The scourge of sexually transmitted diseases or STDs known globally is endemic. It is an estimate that over 20 million people are living with HIV in East and Southern Africa alone. If other regions of the African continent are to be included, that figure is colossal. Besides the HIV/ AIDS problem, there is a silent epidemic that is devastating the African society daily. The BBC News WHO statistics show that the prevalence of curable sexually transmitted diseases rate at one million new infections daily.
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What is troubling is the age demography and gender of the most affected groups of society. In most cases, it is the reproductive bracket of between 16 and 49 years that suffers. In a recent forum in Rwanda, African first ladies met to discuss the impact of STDs on the lives of women and children.
On this platform, we shall look into the effects of the STDS on the quality of life. This is most notably in the African context.
- Psychological Trauma
This is the first thing that affects the victim. Africa is still a pretty conservative society when it comes to matters of social morality. Ironically, it has the highest number of sufferers. This paradox is the principal cause of the frustrations of most victims. The first thing one feels is a shame. Sexual infections like chlamydia and syphilis bring about serious manifestations in the genital area.
The stigma that comes with opening up can be devastating. Family members and the immediate support base distance from the victim. When this happens, one ends up with nothing to lean on. In some cases, even health professionals trigger shame by assuming the sinful life of the victim. Ultimately, the sufferers become social pariahs and isolate themselves. That can lead to mental disturbances in victims.
- Reproductive Health Problems
The social fabric of African society is primarily patriarchal. Thus some communities may condone men to have multiple sexual partners. Women are on the receiving end of this practice. The reproductive effects of STDs in women are more severe than in men. The clinical symptoms gonorrhea, chlamydia, and syphilis come out when some of the reproductive organs are on their decline.
In the wake of these situations, many women contract STDs and suffer silently. The health facilities in most areas lack the necessary medication on the same. Again, the stigma in society pushes people to go for self-medication. This opens the way for more destruction to the internal reproductive system. Untreated STDs cause numerous consequences. The most endemic is infertility in both men and women. Numerous families end up in divorce or separation due to the lack of children.
- Social Disintegration
The extent of poverty in the communities is a primary factor in the spread of STDS. Men prey on young girls and vulnerable women for sex in exchange for financial favors. Since the men are the financiers here, the young girls have little say on the matter. This leaves them exposed to STDs and HIV. It is alarming to see the high rate of school dropouts in girls due to pregnancy. The perpetrators of these acts usually are grown-up men.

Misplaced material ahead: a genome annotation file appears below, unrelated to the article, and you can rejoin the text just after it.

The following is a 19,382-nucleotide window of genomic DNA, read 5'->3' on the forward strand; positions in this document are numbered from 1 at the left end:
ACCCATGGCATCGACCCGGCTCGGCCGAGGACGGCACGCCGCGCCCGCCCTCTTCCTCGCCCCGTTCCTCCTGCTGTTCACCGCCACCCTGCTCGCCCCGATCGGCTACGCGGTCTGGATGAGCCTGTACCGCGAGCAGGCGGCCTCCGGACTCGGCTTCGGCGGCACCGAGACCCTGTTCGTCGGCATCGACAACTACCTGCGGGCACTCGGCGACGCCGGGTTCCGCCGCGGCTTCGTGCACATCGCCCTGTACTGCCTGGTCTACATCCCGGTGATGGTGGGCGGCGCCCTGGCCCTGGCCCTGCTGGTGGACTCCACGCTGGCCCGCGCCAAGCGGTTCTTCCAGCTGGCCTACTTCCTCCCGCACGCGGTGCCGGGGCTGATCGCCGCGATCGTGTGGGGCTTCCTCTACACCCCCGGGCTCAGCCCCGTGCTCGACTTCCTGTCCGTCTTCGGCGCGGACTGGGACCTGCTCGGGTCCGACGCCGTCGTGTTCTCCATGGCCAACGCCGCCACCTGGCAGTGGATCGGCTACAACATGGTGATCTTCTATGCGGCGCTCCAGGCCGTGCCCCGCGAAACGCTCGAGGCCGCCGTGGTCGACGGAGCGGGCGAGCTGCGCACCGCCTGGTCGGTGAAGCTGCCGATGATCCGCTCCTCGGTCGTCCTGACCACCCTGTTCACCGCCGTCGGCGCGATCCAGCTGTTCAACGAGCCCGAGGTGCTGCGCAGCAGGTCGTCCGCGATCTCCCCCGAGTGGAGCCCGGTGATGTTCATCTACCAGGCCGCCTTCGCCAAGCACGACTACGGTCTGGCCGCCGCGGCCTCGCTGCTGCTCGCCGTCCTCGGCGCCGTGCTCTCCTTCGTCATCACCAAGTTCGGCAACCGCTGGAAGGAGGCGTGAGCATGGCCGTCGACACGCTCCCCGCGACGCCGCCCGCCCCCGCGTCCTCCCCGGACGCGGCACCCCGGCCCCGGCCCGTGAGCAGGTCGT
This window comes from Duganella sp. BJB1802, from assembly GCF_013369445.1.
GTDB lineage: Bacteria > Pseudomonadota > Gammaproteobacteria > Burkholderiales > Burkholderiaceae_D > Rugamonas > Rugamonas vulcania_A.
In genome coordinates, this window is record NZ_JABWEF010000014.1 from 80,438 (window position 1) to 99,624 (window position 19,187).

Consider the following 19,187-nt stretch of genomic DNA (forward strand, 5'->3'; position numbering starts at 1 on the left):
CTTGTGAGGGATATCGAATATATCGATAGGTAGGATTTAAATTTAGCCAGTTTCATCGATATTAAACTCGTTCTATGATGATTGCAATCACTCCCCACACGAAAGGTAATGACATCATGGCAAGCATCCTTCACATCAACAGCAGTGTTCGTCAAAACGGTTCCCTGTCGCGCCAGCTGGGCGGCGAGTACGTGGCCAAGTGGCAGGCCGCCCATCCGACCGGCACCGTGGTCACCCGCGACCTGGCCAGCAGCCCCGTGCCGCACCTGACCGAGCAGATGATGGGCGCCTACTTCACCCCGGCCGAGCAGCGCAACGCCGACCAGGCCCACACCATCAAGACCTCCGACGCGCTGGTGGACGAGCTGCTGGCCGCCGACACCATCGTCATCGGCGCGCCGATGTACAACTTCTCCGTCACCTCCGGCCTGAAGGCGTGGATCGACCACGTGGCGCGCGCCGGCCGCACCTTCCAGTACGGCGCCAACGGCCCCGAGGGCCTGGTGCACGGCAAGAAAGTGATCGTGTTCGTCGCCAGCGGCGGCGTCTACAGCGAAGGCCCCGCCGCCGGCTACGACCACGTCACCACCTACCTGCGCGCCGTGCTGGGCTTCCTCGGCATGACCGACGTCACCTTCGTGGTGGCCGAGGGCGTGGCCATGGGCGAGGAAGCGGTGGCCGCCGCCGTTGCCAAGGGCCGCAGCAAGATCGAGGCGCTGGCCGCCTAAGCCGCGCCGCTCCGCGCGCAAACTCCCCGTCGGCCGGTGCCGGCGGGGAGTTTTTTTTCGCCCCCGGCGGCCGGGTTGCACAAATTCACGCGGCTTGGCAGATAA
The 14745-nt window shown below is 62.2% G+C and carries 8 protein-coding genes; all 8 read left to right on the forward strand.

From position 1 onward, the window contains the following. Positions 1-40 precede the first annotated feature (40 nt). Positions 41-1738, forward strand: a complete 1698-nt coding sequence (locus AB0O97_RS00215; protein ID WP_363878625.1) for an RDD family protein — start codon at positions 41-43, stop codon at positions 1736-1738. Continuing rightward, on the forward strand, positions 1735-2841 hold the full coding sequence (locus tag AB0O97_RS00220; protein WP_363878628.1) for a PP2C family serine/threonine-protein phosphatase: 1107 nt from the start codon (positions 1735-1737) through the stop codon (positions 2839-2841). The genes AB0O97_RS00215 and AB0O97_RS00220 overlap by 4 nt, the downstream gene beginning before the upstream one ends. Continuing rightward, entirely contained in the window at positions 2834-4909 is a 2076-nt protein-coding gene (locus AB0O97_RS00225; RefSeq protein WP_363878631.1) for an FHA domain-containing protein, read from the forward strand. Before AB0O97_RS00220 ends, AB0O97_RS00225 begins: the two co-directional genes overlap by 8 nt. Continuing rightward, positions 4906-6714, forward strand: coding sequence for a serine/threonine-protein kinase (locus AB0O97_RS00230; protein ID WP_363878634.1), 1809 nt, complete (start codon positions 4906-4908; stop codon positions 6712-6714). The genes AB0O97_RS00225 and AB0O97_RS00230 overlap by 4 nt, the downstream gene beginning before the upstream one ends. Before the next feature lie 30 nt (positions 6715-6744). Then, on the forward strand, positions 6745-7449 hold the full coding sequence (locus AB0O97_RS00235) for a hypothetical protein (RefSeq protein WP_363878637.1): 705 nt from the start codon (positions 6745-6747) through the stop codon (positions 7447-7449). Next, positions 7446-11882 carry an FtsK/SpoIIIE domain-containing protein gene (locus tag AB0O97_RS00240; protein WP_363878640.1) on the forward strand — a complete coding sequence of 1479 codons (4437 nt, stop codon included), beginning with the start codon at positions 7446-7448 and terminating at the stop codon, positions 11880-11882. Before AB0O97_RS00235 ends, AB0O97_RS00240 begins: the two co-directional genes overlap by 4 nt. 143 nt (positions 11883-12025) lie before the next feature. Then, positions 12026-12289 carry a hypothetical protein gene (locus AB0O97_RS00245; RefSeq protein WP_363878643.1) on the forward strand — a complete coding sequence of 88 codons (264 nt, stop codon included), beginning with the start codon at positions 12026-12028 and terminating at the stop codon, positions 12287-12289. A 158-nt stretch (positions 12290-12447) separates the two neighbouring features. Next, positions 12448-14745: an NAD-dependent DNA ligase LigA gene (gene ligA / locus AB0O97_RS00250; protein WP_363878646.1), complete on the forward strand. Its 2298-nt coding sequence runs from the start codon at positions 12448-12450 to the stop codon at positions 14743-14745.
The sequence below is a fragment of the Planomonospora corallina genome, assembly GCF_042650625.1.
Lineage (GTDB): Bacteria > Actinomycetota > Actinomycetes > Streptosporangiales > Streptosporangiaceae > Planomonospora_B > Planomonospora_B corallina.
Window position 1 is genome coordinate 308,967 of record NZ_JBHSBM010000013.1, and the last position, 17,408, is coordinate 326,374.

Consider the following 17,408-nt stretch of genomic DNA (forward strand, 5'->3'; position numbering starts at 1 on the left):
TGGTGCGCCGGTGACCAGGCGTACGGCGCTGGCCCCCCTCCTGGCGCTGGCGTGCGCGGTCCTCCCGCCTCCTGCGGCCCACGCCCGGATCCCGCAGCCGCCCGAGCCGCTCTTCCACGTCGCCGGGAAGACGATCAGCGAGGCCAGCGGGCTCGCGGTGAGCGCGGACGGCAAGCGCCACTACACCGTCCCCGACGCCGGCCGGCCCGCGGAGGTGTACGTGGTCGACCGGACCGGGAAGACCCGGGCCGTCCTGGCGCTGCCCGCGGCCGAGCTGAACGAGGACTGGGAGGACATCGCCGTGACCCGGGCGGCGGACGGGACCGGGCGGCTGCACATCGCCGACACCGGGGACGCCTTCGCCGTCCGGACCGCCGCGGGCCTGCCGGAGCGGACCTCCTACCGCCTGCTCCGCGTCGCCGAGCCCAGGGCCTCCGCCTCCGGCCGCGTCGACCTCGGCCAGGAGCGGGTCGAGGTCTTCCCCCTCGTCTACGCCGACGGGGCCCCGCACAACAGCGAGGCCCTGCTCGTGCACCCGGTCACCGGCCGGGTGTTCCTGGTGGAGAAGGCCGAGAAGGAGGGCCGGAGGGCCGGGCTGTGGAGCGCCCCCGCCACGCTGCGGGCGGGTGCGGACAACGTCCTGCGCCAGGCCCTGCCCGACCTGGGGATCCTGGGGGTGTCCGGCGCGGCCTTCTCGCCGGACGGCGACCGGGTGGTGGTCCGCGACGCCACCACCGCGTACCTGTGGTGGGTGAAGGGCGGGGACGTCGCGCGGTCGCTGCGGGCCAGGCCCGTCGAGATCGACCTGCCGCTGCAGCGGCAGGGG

While several organizations are working to educate young girls about STDs and financial empowerment to women, success is still low. It is this equality gap that brings about the vulnerability in girls and women. In poor settlements, girls rarely finish their studies. This contributes to the high number of sex workers. The lack of protective knowledge also gives rise to the spread of STDs and the ultimate disintegration of society.
- Economic Strains
On a personal level, victims of STDs use a vast amount of their finances to treat the diseases. In most cases, they do this in total discreet silence. For those with HIV, the burden is more significant. The ARVs are more expensive than treatable gonorrhea or chlamydia. Though gonorrhea is easy to treat, the reinfection makes it difficult for most treatment. So, misuse of drugs is gradually giving rise to drug-resistant strands of gonorrhea. Subsequently, that will give rise to the cost of medication by the patients.
In some countries, the government offers subsidies in the medication. Though this is good, the amount of money that goes to the medicine deprives other crucial sectors of the economy of funds. In 2015, Swaziland spent USD 16 million on the treatment of HPV. With a per capita background of USD 2,598, it is a high cost for a population of less than two million.
In South Africa alone, 71,000 people died in 2018 of HIV related deaths. This deprives the country of the most productive segment of the economy of human resources. Without the human resource, the economy will have a reduction in growth.
- Poor Societal Growth
It is a result of the lack of prevention that gives rise to this factor. Six percent of the pregnancies in Southern Africa report cases of syphilis. The deaths resulting from the STDs are enormous. With many parents dying of AIDS, young people see the engagement in unsafe sex as a way to gain meaningful employment. Oblivious of the dangers, the cycle of infections continue. This places the parental responsibilities on the grandparents who are less economically viable to cater for the families.
In other parts, private organizations are doing an excellent job in sex education and rehabilitation of young girls. But, the rise of commercial sex workers in urban centers is slowing the battle to curb the STDs. Traditional myths and societal norms are making STDs part of our daily lives. In some societies, men believe that having sex with a young virgin will cleanse you of syphilis or gonorrhea. This increases the cases of insecurity in impoverished settlements.